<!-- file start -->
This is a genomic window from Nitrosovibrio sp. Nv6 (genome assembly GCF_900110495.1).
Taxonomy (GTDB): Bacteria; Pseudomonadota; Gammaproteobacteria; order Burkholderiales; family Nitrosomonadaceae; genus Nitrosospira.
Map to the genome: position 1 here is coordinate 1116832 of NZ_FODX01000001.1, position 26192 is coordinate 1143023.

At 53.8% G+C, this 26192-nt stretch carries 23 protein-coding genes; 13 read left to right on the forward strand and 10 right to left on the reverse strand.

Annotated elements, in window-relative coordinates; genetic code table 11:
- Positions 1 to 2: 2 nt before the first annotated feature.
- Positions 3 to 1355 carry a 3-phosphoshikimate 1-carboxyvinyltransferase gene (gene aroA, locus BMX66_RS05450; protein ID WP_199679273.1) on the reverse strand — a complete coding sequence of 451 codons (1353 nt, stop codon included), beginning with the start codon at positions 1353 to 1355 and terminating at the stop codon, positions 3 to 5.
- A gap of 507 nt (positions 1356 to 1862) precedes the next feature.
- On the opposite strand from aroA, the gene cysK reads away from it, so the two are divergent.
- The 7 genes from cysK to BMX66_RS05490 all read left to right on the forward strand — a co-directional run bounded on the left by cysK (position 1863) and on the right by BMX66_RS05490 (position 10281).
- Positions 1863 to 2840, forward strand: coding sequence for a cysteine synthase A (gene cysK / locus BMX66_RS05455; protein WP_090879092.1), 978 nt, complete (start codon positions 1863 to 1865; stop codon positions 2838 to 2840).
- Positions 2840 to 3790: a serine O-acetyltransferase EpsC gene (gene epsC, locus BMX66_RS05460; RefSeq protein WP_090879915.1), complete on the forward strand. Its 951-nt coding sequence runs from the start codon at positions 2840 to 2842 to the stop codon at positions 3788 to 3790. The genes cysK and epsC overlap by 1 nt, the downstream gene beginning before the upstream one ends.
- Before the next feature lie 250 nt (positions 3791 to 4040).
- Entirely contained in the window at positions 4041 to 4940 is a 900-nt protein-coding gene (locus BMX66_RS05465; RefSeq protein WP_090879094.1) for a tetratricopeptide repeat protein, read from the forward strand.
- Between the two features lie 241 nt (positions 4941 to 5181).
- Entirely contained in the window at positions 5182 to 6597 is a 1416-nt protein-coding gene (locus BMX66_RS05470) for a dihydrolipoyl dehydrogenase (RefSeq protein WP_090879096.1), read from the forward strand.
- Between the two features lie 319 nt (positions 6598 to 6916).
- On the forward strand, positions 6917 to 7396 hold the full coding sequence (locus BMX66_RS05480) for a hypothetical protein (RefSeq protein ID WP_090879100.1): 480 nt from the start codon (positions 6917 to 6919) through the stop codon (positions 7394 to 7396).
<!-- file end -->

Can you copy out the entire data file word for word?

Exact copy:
This is a genomic window from Nitrosovibrio sp. Nv6 (genome assembly GCF_900110495.1).
Taxonomy (GTDB): Bacteria; Pseudomonadota; Gammaproteobacteria; order Burkholderiales; family Nitrosomonadaceae; genus Nitrosospira.
Map to the genome: position 1 here is coordinate 1116832 of NZ_FODX01000001.1, position 26192 is coordinate 1143023.

At 53.8% G+C, this 26192-nt stretch carries 23 protein-coding genes; 13 read left to right on the forward strand and 10 right to left on the reverse strand.

Annotated elements, in window-relative coordinates; genetic code table 11:
- Positions 1 to 2: 2 nt before the first annotated feature.
- Positions 3 to 1355 carry a 3-phosphoshikimate 1-carboxyvinyltransferase gene (gene aroA, locus BMX66_RS05450; protein ID WP_199679273.1) on the reverse strand — a complete coding sequence of 451 codons (1353 nt, stop codon included), beginning with the start codon at positions 1353 to 1355 and terminating at the stop codon, positions 3 to 5.
- A gap of 507 nt (positions 1356 to 1862) precedes the next feature.
- On the opposite strand from aroA, the gene cysK reads away from it, so the two are divergent.
- The 7 genes from cysK to BMX66_RS05490 all read left to right on the forward strand — a co-directional run bounded on the left by cysK (position 1863) and on the right by BMX66_RS05490 (position 10281).
- Positions 1863 to 2840, forward strand: coding sequence for a cysteine synthase A (gene cysK / locus BMX66_RS05455; protein WP_090879092.1), 978 nt, complete (start codon positions 1863 to 1865; stop codon positions 2838 to 2840).
- Positions 2840 to 3790: a serine O-acetyltransferase EpsC gene (gene epsC, locus BMX66_RS05460; RefSeq protein WP_090879915.1), complete on the forward strand. Its 951-nt coding sequence runs from the start codon at positions 2840 to 2842 to the stop codon at positions 3788 to 3790. The genes cysK and epsC overlap by 1 nt, the downstream gene beginning before the upstream one ends.
- Before the next feature lie 250 nt (positions 3791 to 4040).
- Entirely contained in the window at positions 4041 to 4940 is a 900-nt protein-coding gene (locus BMX66_RS05465; RefSeq protein WP_090879094.1) for a tetratricopeptide repeat protein, read from the forward strand.
- Between the two features lie 241 nt (positions 4941 to 5181).
- Entirely contained in the window at positions 5182 to 6597 is a 1416-nt protein-coding gene (locus BMX66_RS05470) for a dihydrolipoyl dehydrogenase (RefSeq protein WP_090879096.1), read from the forward strand.
- Between the two features lie 319 nt (positions 6598 to 6916).
- On the forward strand, positions 6917 to 7396 hold the full coding sequence (locus BMX66_RS05480) for a hypothetical protein (RefSeq protein ID WP_090879100.1): 480 nt from the start codon (positions 6917 to 6919) through the stop codon (positions 7394 to 7396).